Having read and enjoyed Itch, the first book in this series, earlier in the year, I was really eager to get my hands on the second book. Itch Rocks follows on directly from the events of the first book, in which Itchingham Lofte, an element hunter, discovers a brand new and highly radioactive element, number 126. When it becomes clear that various terrorists and ne’er-do-wells across the world will kill (literally) to get their hands on this new element, Itch hides the rocks by placing them down a deep well. Because he thinks that he is the only person who knows they are there, he thinks the drama is over, and he can go back to being a normal (if slightly odd) teenager.
Itch Rocks finds Itch back at school, but he’s struggling to fit in more than ever, given that the government, aware of how vulnerable Itch and his family are, have allocated an entire protection detail to look after them. Added to the fact that various nefarious forces across the world want to kidnap him in order to get him to give up the location of the rocks, Itch also has girl problems. He is a teenager, after all, and while he might be the most important teenager in the world, he still has all the usual problems that a teenage boy encounters.
The same thing happened with this book and the first one; I was really eager to read both of them, and I started them in a state of excitement, but they take a while to get going, so after reading a chapter or so, I put them aside and didn’t feel overly enthusiastic about picking them up again. But then, once I actually started reading properly, and the action gets going, I found both books impossible to put down. I actually think that Itch Rocks is the better of the two; the characters feel more rounded and the action is much more exciting.
One of the pleasant surprises about Itch Rocks is how well the teenage girls are written. Jack is Itch’s cousin, and his best friend, and she is with him for almost the entire novel. Although this is Itch’s story, Jack is the voice of reason a lot of the time, and their loyalty to one another is really touching. Itch’s younger sister, Chloe, doesn’t have an awful lot to do, but that’s mainly because Itch is so reluctant to put her in harm’s way, and so forces her to stay behind quite a lot. And then there’s Lucy, a girl who only popped up briefly in the first book, who stands out because she’s one of the few people at school who actually seems to like Itch. Lucy is a great character; she’s smart, funny and loyal, and she completes the quartet who take it upon themselves to save the world by preventing the rocks from ending up in the hands of the villain, Nathaniel Flowerdew. Itch is clearly clever, but he needs these three girls with him to help him, and I love that Simon Mayo has written the group like this; one boy and three girls.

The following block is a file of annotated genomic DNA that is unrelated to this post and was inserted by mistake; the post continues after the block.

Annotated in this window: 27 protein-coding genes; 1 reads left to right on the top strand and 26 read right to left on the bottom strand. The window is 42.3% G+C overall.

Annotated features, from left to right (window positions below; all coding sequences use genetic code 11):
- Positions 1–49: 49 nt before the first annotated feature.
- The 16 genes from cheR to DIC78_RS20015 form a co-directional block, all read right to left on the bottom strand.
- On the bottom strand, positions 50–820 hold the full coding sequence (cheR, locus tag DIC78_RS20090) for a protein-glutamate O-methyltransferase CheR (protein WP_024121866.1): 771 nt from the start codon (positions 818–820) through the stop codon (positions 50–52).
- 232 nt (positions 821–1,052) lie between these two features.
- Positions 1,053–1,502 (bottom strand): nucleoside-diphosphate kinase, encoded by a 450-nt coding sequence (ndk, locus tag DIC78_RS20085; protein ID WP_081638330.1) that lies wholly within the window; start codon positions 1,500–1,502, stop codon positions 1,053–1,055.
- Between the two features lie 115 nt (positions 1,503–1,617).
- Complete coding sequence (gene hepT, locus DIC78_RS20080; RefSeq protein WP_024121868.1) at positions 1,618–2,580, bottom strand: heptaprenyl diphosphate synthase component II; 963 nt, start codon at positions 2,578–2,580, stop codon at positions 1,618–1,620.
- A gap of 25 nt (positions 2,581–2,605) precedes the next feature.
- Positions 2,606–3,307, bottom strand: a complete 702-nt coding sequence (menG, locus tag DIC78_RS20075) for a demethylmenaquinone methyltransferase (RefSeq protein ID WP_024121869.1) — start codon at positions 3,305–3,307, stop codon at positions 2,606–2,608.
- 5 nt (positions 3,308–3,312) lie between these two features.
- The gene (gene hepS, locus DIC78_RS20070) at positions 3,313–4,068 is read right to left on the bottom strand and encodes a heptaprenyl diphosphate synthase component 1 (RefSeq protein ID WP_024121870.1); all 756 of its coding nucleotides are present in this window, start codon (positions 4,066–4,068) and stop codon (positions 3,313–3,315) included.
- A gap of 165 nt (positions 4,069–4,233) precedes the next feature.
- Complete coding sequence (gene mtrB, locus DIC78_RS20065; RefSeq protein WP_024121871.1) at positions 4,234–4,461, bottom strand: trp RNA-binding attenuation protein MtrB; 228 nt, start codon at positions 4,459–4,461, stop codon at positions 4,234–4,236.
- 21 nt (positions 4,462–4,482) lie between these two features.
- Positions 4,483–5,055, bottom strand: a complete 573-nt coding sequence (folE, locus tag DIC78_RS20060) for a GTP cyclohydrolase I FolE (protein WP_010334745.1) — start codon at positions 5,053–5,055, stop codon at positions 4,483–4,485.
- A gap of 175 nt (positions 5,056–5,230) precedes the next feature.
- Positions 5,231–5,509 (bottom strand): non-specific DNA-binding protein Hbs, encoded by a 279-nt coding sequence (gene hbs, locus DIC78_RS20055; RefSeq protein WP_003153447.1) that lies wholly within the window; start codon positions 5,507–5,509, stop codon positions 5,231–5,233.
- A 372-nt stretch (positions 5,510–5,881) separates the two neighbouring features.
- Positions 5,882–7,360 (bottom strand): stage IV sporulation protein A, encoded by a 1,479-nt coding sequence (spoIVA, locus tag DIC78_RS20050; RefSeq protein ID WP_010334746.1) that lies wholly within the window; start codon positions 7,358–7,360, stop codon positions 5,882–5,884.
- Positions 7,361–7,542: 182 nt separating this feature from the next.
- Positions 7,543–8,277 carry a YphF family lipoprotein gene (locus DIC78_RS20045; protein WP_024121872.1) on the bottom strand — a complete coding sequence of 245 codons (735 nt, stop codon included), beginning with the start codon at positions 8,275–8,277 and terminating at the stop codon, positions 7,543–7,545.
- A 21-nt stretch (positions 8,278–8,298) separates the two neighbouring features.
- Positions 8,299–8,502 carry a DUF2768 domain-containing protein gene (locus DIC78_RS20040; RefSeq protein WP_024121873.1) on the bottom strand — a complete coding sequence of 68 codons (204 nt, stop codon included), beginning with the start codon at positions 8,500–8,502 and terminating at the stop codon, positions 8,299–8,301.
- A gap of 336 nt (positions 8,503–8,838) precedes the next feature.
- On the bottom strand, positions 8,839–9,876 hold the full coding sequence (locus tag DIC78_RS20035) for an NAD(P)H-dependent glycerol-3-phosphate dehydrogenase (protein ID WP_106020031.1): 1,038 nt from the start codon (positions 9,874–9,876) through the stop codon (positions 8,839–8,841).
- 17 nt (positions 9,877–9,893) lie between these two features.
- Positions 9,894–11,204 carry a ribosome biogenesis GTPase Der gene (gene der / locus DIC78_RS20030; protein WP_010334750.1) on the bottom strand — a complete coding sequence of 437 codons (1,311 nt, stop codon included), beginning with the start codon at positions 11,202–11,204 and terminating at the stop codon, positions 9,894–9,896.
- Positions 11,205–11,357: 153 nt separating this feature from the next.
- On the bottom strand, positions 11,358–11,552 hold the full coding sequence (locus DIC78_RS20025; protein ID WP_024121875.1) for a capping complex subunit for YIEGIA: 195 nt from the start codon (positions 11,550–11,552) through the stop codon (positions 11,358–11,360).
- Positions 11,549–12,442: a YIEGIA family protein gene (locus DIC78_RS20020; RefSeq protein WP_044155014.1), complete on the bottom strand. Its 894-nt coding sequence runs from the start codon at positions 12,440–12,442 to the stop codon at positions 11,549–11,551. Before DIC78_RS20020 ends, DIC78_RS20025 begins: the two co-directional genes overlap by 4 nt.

I liked the villains; while Nathaniel Flowerdew, returning from the first book, seems to be slightly panto villain-ish at times, Shivvi Tan Fook, the other villain, is great. She’s cunning, ruthless, totally awful, and just takes no prisoners. Another great female character written by Mr Mayo.
The story is exciting and intelligent, and while some of the science goes over my head at times, it has definitely made me more interested in the periodic table and all the elements that make up our world. There are some interesting facts to learn, such as the fact that ingesting tellurium will result in your entire body emitting an garlic odour.
Itch Rocks is the second book in a proposed series of four, and the third book is due out in the autumn. I am really intrigued to find out where Itch’s story goes next, because the end of this book had a definite sense of denouement. I would definitely recommend this series for young teenagers, because they are clever and exciting, and have some great set-pieces and really engaging characters.
Itch Rocks by Simon Mayo
First published: February 2013